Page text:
Anterior Cruciate Ligament – the ACL

Anterior Cruciate Ligament – the ACL

By Dr. Ed Mapes
Stonebridge Animal Hospital
McKinney, Tx

Injury to the Anterior Cruciate Ligament (ACL) is the most common cause of lameness in companion animals, and comprises the bulk of orthopedic surgeries done at our hospital. We’ve made this diagnosis in dogs ranging from toys to working breeds, and even in the rare feline case; but young, active, large breed dogs are the most commonly affected.
As seen in Figure 1, the anterior cruciate pairs with the posterior cruciate ligament inside the knee joint. Together, they assist other structures to hold the tibia in proper alignment with the femur bone. Though both ligaments are prone to injury, damage to the ACL is far more common.

Figure 1:  normal anterior cruciate ligament

Figure 1: normal anterior cruciate ligament

Figure 1 a normal anterior cruciate ligament (also referred to as the cranial cruciate ligament) is seen, along with other important structures of the knee joint. Notice the meniscus, a pad that separates femur from tibia, which is often torn along with the ACL.

Any damage to components of this vital joint results in pain, restricted motion, and lameness. A torn ACL allows for abnormal motion within the joint, causing bone surfaces to degenerate, erode, and develop arthritic changes. This process continues until the joint becomes chronically painful and the animal resorts to using only three legs to walk (Figure 2).

Traumatic injury is usually thought to be responsible for acute clinical signs, but in fact natural deterioration of the ligaments often contributes to ruptures in adult or senior patients. This accounts for the presence of arthritic changes in the knee during surgery on acutely lame animals, and explains the fact that patients sometimes rupture the ACL in their other leg at some point after we repair the original knee.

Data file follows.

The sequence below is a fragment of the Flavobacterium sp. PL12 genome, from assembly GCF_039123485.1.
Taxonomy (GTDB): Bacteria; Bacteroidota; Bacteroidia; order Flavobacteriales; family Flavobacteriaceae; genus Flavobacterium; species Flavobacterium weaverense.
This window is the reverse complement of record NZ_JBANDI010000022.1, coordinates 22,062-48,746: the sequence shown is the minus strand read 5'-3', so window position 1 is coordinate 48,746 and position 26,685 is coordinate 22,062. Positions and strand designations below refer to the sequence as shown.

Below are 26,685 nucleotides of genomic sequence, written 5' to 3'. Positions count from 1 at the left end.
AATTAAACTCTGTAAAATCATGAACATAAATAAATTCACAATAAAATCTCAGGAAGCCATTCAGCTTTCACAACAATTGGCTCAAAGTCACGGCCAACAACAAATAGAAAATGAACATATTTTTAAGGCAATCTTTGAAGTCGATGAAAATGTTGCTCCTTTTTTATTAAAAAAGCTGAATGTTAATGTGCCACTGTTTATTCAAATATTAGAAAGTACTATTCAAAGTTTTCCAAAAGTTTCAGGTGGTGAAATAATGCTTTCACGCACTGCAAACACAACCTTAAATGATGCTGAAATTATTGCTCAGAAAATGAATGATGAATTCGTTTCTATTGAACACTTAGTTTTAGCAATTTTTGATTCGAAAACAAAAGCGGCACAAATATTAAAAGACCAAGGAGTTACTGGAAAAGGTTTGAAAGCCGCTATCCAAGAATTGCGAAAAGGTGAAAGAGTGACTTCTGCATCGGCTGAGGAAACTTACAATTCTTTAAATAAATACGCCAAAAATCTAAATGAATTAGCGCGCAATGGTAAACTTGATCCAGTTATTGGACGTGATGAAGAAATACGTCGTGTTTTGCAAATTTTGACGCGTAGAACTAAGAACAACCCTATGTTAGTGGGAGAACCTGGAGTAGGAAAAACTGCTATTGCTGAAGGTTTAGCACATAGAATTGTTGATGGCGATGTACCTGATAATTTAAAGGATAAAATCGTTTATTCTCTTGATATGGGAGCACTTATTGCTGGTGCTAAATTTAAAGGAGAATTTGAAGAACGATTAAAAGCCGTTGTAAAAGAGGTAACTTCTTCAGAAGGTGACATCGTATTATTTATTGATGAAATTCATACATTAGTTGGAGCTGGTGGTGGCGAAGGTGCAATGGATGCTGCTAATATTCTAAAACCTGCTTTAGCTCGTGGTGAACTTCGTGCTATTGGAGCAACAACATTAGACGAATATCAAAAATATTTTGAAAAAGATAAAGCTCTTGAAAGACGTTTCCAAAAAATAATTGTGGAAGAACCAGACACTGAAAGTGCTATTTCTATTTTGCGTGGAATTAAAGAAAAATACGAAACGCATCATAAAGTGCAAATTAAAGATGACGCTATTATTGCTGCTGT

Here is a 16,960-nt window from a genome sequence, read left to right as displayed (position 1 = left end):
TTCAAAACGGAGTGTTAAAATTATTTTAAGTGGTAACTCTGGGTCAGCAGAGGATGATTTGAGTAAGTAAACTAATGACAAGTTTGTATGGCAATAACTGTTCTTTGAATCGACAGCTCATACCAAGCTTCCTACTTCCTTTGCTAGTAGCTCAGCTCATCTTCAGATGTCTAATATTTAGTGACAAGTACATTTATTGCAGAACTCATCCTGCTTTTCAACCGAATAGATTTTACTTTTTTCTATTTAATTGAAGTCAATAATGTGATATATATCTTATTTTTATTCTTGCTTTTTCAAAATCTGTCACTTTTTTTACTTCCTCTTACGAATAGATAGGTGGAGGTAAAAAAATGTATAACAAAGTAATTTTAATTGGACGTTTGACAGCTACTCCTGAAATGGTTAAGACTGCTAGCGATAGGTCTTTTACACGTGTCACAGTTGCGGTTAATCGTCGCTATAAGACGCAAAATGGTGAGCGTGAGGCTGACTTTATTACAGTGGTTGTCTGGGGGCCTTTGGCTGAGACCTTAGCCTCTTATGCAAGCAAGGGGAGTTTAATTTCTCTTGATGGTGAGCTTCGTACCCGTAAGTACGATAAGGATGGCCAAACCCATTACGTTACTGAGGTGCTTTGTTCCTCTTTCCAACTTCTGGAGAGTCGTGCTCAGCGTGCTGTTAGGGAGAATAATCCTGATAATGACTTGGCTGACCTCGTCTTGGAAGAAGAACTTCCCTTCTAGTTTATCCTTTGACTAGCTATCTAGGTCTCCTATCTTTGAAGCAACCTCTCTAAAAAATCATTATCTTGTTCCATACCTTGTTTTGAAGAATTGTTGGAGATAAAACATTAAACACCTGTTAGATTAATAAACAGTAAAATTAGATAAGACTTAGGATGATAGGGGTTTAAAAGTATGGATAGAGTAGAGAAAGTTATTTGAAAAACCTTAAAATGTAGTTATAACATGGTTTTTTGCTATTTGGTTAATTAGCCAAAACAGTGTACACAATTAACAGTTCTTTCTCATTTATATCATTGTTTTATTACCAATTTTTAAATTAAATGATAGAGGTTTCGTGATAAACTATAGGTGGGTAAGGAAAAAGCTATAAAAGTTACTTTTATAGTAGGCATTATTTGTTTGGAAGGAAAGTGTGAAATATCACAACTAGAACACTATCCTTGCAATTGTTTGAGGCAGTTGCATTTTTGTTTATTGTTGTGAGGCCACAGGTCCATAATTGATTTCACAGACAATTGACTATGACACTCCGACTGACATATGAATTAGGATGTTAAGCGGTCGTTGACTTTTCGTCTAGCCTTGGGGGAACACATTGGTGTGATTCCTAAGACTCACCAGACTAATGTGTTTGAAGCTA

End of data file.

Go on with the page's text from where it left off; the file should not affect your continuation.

Figure 2:  Arthritis evident in this 6-year old patient

Figure 2: Arthritis evident in this 6-year old patient

Figure 2 arthritis is already evident in this 6-year old patient that had limped on his left rear leg for two years. The damaged ligament allowed abnormal joint motion that led to the arthritis; the ligament finally ruptured totally after slow deterioration. We resect damaged material from the joint, remove arthritic bone spurs, and stabilize these knees at surgery.

Patients brought to the hospital are commonly non weight-bearing on the affected leg. These usually represent cases of acute ACL tears, and we can also find joint swelling, varying degrees of pain on manipulation, and excessive motion between the major bones.
Some cases though are partially weight-bearing – placing reduced weight on the leg – with altered gait and pain. They have often suffered incomplete ligament tears or had previous total ruptures and have learned to adapt to the abnormality. The lameness in these dogs can improve over several months, but the animal never returns to full function without recurring lameness. Over time, even a partially ruptured ACL degenerates and eventually tears completely, leading to even more pain and abnormal joint motion.
In the majority of cases, surgery is the only measure that can return the patient to acceptable levels of function.

Figure 3

Figure 3

Figure 3 Jasmine is seen on her four day post-op examination. The protective bandage will be removed today, and she’ll begin a course of range of motion exercises and controlled leash walking as the leg heals.

Surgery to stabilize the bony structures, remove torn sections of meniscus, and debride arthritic growths are the best chance in most patients to regain acceptable levels of limb use and patient comfort. The pain resulting from ligament rupture is alleviated right away, and improved stability greatly reduces future arthritis. A range of surgical techniques are available; surgeons consider the circumstances of each case to select the most viable surgical options.
We incorporate four treatments with the laser therapy unit after surgery as an important aid in healing. The laser decreases swelling, pain, and inflammation and has proven to help our patients heal faster. The first treatment is done immediately after surgery; followed by another on the next morning. Two more sessions are scheduled within the next week.
I make it a point to advise clients, however, that whenever a joint structure has been damaged and we enter the capsule to make repairs, the joint will never be perfect again. It is inevitable that, just as in human knee surgeries, the pet may experience some discomfort after vigorous activity, and some degree of arthritic changes will occur over time. It is unrealistic to expect complete restoration to the pre-injury joint.
We recommend joint supportive medications after surgery – canine preparations of glucosamine, chondroitin, and methylsulfonylmethane – and weight restriction in overweight patients as additional measures to assure success after surgery.

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